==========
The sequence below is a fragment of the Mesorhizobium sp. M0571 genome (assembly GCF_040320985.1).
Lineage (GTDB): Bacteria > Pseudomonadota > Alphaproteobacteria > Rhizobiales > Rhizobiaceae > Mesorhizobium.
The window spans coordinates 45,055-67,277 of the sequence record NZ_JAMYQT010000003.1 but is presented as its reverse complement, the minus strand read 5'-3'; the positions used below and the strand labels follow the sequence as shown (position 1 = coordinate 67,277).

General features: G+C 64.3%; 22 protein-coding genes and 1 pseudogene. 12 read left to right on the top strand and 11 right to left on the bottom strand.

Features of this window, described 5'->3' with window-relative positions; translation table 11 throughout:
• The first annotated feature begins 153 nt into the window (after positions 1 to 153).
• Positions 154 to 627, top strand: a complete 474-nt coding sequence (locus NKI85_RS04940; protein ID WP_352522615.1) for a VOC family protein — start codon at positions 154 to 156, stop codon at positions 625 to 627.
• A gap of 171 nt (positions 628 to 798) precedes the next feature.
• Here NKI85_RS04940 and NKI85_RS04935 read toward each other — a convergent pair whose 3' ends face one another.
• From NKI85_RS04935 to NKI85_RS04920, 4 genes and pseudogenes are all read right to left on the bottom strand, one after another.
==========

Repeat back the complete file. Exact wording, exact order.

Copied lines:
The sequence below is a fragment of the Mesorhizobium sp. M0571 genome (assembly GCF_040320985.1).
Lineage (GTDB): Bacteria > Pseudomonadota > Alphaproteobacteria > Rhizobiales > Rhizobiaceae > Mesorhizobium.
The window spans coordinates 45,055-67,277 of the sequence record NZ_JAMYQT010000003.1 but is presented as its reverse complement, the minus strand read 5'-3'; the positions used below and the strand labels follow the sequence as shown (position 1 = coordinate 67,277).

General features: G+C 64.3%; 22 protein-coding genes and 1 pseudogene. 12 read left to right on the top strand and 11 right to left on the bottom strand.

Features of this window, described 5'->3' with window-relative positions; translation table 11 throughout:
• The first annotated feature begins 153 nt into the window (after positions 1 to 153).
• Positions 154 to 627, top strand: a complete 474-nt coding sequence (locus NKI85_RS04940; protein ID WP_352522615.1) for a VOC family protein — start codon at positions 154 to 156, stop codon at positions 625 to 627.
• A gap of 171 nt (positions 628 to 798) precedes the next feature.
• Here NKI85_RS04940 and NKI85_RS04935 read toward each other — a convergent pair whose 3' ends face one another.
• From NKI85_RS04935 to NKI85_RS04920, 4 genes and pseudogenes are all read right to left on the bottom strand, one after another.